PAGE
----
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Kay's Originals Vol. 1


BIOGRAPHICAL SKETCHES. 3 29 the British court. Accordingly he and his family arrived in London, by the way of France, in 1782. Amongst his recommendatory letters, those to the Duke and Duchess of Devonshire procured him their kind and powerful patronage. He was subsequently introduced to the Royal family, from whom he received several distinguished favours. Presents and benefactions being, however, no certain provision for his permanent and comfortable maintenance, the Count naturally became anxious, and at last reluctantly yielded to the representation of his friends, by adopting the resolution of exhibiting himself. This he did, first at one guinea-then at five shillings-and afterwards at half-a-crown.’ The acute and sensitive mind of Boruwlaski felt extremely mortified at this humiliating mode of life, although the curiosity of the public proved for several years a source of ample revenue. At the time he published his Memoirs, the novelty had considerably abated ; and the fears he entertained of the future were feelingly alluded to in the concluding part of his narrative. Amongst other evils of which he complained, his servant had eloped with trinkets and valuables to a large amount ; and the small pension which he enjoyed from the King of Poland had been stopped, in consequence of a report having reached that monarch‘s ears that he was accumulating a fortune in this country. When Boruwlaski came to Edinburgh in 1788,’ he was considered an object of great curiosity, and the peculiar circumstances of his case having excited general sympathy, he was taken notice of by several respectable gentlemen, and among others by Mr. Fergusson, who generously endeavoured by their attentions to sweeten the bitter cup of life to the unfortunate gentleman. It was soon discovered that the Count was a person of cultivated mind, and possessed of high conversational powers. The opportunities of seeing men and manners which his mode of life afforded, and the acuteness which he displayed in the perception of character, rendered the little foreigner an object of peculiar estimation. After undergoing the annoyance of “ receiving company,” he used The Count did not, at least in Edinburgh, exhibit himself as a dwarf-indeed his feelings would not have allowed of such a thing-he merely received company. He gave a public breakfast, to participate at which the small charge of 3s. 6d. was demanded. The following is a copy of one of his advertisements :-‘I Dun’s Hotel, St. Andrew’s Square. On Saturday next, the 1st of August (17SS), at twelve o’clock, there will be a public breakfast, for the benefit of Count Bornwlaski; in the course of which the Count will perform some select pieces on the guitar,-Tickets (at 3s. 6d. each) may be had at the hotel, or at the Count’s lodgings, No. 4 St. Andrew’s Street, where he continues to receive company every day from ten in the morning till three, and from five till nine. Admittance One Shilling-*,’ The Count will positively quit this place on Friday the 7th of August.” In 1784 the Scottish metropolis was honoured by the presence of a lady, who, from the description of her in the subjoined advertisement, would have been an admirable companion for Boruwlaski : -“ The Author of Natim is wonderful, even in the least of his works. Just arrived, and to be seen by any number of persons, in a commodious room within the head of Forrester’s Wynd, first door and right hand, from eleven o’clock in the morning till eight at night, THEA YAZINWU OMANIN MII?IATUF~, from Magor in Monmouthshire ; who is, beyond contradiction, the most astonishing curiosity sportive nature ever held out to be the admiration of mankind. She is now in the 26th year of her age, and not eighteen pounds weight. A child of two years of age has larger hands and feet ; and in fact she is the most extraordinary cnriosity ever known, or even heard of in history. We shall say no mow of this wonder of nature-let those who may honour her with their visita judge for themselves.-May 26, 1784.” 2 u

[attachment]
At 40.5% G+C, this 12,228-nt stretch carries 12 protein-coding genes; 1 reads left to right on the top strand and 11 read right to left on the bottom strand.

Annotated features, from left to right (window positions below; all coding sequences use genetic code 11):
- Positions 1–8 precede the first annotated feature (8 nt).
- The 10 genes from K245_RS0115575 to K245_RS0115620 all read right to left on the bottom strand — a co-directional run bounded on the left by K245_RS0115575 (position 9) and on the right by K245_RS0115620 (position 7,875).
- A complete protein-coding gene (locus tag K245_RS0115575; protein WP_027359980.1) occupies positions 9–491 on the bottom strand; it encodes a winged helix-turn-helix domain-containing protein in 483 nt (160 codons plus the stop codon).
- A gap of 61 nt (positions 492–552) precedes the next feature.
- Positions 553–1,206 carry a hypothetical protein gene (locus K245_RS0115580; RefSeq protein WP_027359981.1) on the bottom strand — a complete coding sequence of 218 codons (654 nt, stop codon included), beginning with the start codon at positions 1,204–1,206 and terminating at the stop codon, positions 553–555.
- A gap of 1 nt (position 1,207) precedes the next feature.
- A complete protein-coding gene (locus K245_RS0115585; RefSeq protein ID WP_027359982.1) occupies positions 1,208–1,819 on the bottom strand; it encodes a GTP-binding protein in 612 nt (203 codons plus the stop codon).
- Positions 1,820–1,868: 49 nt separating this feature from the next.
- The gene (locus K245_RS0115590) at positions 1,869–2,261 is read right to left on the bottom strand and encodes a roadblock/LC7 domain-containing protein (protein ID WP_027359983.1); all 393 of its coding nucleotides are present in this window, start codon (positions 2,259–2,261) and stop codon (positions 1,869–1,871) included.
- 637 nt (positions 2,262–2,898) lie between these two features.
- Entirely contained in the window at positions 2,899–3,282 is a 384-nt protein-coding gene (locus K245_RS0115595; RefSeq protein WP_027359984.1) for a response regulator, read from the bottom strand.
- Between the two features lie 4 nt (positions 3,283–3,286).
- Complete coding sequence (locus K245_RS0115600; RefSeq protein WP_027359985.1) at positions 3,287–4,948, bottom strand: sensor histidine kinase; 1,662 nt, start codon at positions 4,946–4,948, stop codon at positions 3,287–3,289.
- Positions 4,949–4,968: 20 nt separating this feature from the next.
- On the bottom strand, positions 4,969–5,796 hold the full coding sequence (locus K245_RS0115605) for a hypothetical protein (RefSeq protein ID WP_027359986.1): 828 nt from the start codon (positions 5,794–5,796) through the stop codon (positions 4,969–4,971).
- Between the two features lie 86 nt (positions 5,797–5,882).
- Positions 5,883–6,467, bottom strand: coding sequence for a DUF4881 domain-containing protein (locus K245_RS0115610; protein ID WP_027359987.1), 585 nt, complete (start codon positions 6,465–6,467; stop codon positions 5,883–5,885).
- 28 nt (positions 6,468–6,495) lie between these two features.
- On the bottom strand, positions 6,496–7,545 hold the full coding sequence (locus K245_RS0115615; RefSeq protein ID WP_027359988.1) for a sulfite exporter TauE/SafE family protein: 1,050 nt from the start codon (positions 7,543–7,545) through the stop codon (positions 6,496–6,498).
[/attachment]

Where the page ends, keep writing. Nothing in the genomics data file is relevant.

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330 B I0 G R A P 11 I CA L S KE T C H E S. to spend the evenings with those families who were kind enough to receive him into their domestic circle, where he always proved, if not a great addition, at least a very pleasing one. Upon an occasion of this description, when with the family of Mr. Fergusson, the Count having expressed a desire to see how the proceedings were conducted in the Court of Session, his host, in his usual obliging manner, agreed to gratify the Count by calling for him next morning on his way to the Parliament House. Mr, Fergusson was true to his appointment, and the artist having observed the parties, has rendered the circumstance memorable by the foregoing etching, which is remarkable for its correct representation of both individuals. The Count is still (1837) alive, and resides at Durham, in a pretty cottage on the banks of the Wear, near the Prebend Bridge, Having obtained, through the generosity of several kind friends, a small annuity, he now hoards with the Misses Ebdon, the sisters of a minor canon of Durham, and seems much attached to his intelligent landladies. The celebrated Stephen Kemble, of cumbrous magnitude, was long his nextdoor neighbour, and their vicinity to each other, as well as congeniality of disposition, soon occasioned constant intercourse and an amusing intimacy betwixt two persons formed by nature in moulds so different. A nephew of the late Mr. Neil Fergusson happened to visit Count Bomwlaski on the 8th of October 1836, and found him, although then in his 97th year, still in tolerable bodily health, and in full possession of all his mental faculties. He recurred with much feeling to the many acts of real friendship which he had experienced from Mr. Fergusson, and spoke with warm gratitude of several other individuals in the Scottish metropolis, whose delicate attentions had served to mitigate the mortifying hardships of his peculiar lot. While in Edinburgh, Boruwlaski’s name, from a similarity in sound, was waggishly converted into Eamel-of- Whisky, by which appellation he was generally known. No. CXXXIV. DR. ALEXANDER HAMILTON, PROFESSOR OF MIDWIFERY. THE Medical School of Edinburgh had been established for a very considerable period of time before it was found necessary to institute a Chair to teach the principles and practice of Midwifery. So early as 1726, Mr. Joseph Gibson had been appointed by the Town Council to give instructions in the art of midwifery ; but he appears to have confined his teaching to females